Your excellent article about building tomorrow’s library and renovating Firestone (feature, Jan. 28) revealed much about current library culture and the vital need for thoughtful progress, not to an all-digital era, but to a long-term balance of permanent (paper, archival) and digital resources at libraries.
At my graduate school, U.C. Berkeley, as at Princeton, a fantastic open-stack library provided unique opportunities for browsing, finding, and comparing books; field-specific libraries kept basic reference works accessible. In my area, ancient history and Mediterranean archaeology, fewer than half the basic reference works are online, mostly within pay-only archives. When I studied abroad, Berkeley blocked my access to these sites, but fortunately I was at the American School of Classical Studies at Athens, with its own subscriptions. Without institutional access, however, most online academic materials remain closed to the public and to many students.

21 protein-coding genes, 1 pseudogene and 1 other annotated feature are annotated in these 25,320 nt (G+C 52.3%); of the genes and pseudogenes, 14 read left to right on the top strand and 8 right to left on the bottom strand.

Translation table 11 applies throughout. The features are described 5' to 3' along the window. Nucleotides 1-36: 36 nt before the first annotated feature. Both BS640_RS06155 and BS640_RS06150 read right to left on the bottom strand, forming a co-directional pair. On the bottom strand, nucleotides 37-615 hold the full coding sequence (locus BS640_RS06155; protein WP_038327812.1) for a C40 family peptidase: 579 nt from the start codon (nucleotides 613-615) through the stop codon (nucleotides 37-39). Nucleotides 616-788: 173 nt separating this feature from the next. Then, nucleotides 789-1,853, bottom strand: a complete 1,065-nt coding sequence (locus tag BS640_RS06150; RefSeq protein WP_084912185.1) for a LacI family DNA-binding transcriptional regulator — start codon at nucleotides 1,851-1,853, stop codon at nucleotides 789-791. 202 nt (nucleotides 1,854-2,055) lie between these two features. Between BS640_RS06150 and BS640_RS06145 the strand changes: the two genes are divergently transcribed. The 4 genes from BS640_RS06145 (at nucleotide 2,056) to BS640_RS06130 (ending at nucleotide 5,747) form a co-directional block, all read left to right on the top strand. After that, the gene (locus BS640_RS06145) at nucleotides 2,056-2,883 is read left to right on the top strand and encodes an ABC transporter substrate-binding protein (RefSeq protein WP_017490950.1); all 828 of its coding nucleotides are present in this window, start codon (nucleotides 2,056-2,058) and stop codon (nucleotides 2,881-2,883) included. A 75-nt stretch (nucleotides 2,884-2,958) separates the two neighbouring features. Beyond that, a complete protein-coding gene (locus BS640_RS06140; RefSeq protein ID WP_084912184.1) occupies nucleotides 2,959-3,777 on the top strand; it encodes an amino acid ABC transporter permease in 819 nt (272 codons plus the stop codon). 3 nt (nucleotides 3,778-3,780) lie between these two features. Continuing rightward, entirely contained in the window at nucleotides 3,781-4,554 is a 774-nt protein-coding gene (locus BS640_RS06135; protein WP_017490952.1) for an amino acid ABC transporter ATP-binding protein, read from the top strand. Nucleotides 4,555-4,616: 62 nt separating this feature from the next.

Princeton should avoid the removal of pre-existing printed media from its libraries. The University of Southamp-ton library has taken the extreme step of eliminating everything in paper that is online; that content is restricted to students and faculty. For public users, books and journals used for years are now simply gone from the library and are inaccessible online.
Metadata and library online card catalogs are vital, but still in their infancy. At Princeton, we were hampered by an online catalog split between books published (or checked out) since 1980 and unwieldy scanned card images. At Berkeley, old command-line systems worked far better than new Web-based ones; at the American School in Athens, periodicals are absent from the online catalog. In all three online catalogs, I often find information misspelled and metadata incorrect. The key is access. We should treasure hard-copy books and card catalogs that exist, and work to make digital catalogs as complete and error-free as possible.